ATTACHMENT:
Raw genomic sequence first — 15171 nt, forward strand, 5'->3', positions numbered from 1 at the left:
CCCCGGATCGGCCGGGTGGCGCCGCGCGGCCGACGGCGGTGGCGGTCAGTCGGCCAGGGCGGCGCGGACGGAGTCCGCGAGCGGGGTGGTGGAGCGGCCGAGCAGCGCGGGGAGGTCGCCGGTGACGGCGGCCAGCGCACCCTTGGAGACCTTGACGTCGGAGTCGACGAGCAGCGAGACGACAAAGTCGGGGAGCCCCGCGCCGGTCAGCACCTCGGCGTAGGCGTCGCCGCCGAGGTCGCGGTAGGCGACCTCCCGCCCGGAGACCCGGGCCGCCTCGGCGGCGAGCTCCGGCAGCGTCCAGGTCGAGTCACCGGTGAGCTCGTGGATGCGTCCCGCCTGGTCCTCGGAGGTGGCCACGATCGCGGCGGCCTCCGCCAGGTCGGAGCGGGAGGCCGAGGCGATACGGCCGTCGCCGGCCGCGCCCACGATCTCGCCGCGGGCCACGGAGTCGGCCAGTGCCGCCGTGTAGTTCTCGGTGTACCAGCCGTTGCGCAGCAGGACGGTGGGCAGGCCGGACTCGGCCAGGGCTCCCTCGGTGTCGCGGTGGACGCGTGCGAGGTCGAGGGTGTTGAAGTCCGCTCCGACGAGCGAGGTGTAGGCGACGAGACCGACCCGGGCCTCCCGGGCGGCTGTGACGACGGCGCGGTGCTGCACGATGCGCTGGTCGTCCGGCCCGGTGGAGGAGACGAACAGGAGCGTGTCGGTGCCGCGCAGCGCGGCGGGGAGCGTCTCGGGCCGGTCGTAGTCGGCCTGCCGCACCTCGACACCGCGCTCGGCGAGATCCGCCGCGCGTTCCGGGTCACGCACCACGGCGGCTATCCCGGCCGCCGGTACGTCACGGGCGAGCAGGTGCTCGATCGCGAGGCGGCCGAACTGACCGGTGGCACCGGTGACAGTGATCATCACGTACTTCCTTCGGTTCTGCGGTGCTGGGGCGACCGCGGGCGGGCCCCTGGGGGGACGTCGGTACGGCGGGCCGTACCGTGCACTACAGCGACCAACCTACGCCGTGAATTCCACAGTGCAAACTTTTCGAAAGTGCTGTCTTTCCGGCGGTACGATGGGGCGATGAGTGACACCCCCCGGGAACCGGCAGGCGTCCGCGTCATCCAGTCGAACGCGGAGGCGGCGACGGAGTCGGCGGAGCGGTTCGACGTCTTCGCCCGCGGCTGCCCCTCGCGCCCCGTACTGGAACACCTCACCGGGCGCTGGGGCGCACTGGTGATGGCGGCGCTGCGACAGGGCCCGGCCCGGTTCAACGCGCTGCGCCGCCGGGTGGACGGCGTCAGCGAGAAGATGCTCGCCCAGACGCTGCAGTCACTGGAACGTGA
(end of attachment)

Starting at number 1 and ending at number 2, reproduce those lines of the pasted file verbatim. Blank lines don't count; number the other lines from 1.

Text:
Raw genomic sequence first — 15171 nt, forward strand, 5'->3', positions numbered from 1 at the left:
CCCCGGATCGGCCGGGTGGCGCCGCGCGGCCGACGGCGGTGGCGGTCAGTCGGCCAGGGCGGCGCGGACGGAGTCCGCGAGCGGGGTGGTGGAGCGGCCGAGCAGCGCGGGGAGGTCGCCGGTGACGGCGGCCAGCGCACCCTTGGAGACCTTGACGTCGGAGTCGACGAGCAGCGAGACGACAAAGTCGGGGAGCCCCGCGCCGGTCAGCACCTCGGCGTAGGCGTCGCCGCCGAGGTCGCGGTAGGCGACCTCCCGCCCGGAGACCCGGGCCGCCTCGGCGGCGAGCTCCGGCAGCGTCCAGGTCGAGTCACCGGTGAGCTCGTGGATGCGTCCCGCCTGGTCCTCGGAGGTGGCCACGATCGCGGCGGCCTCCGCCAGGTCGGAGCGGGAGGCCGAGGCGATACGGCCGTCGCCGGCCGCGCCCACGATCTCGCCGCGGGCCACGGAGTCGGCCAGTGCCGCCGTGTAGTTCTCGGTGTACCAGCCGTTGCGCAGCAGGACGGTGGGCAGGCCGGACTCGGCCAGGGCTCCCTCGGTGTCGCGGTGGACGCGTGCGAGGTCGAGGGTGTTGAAGTCCGCTCCGACGAGCGAGGTGTAGGCGACGAGACCGACCCGGGCCTCCCGGGCGGCTGTGACGACGGCGCGGTGCTGCACGATGCGCTGGTCGTCCGGCCCGGTGGAGGAGACGAACAGGAGCGTGTCGGTGCCGCGCAGCGCGGCGGGGAGCGTCTCGGGCCGGTCGTAGTCGGCCTGCCGCACCTCGACACCGCGCTCGGCGAGATCCGCCGCGCGTTCCGGGTCACGCACCACGGCGGCTATCCCGGCCGCCGGTACGTCACGGGCGAGCAGGTGCTCGATCGCGAGGCGGCCGAACTGACCGGTGGCACCGGTGACAGTGATCATCACGTACTTCCTTCGGTTCTGCGGTGCTGGGGCGACCGCGGGCGGGCCCCTGGGGGGACGTCGGTACGGCGGGCCGTACCGTGCACTACAGCGACCAACCTACGCCGTGAATTCCACAGTGCAAACTTTTCGAAAGTGCTGTCTTTCCGGCGGTACGATGGGGCGATGAGTGACACCCCCCGGGAACCGGCAGGCGTCCGCGTCATCCAGTCGAACGCGGAGGCGGCGACGGAGTCGGCGGAGCGGTTCGACGTCTTCGCCCGCGGCTGCCCCTCGCGCCCCGTACTGGAACACCTCACCGGGCGCTGGGGCGCACTGGTGATGGCGGCGCTGCGACAGGGCCCGGCCCGGTTCAACGCGCTGCGCCGCCGGGTGGACGGCGTCAGCGAGAAGATGCTCGCCCAGACGCTGCAGTCACTGGAACGTGA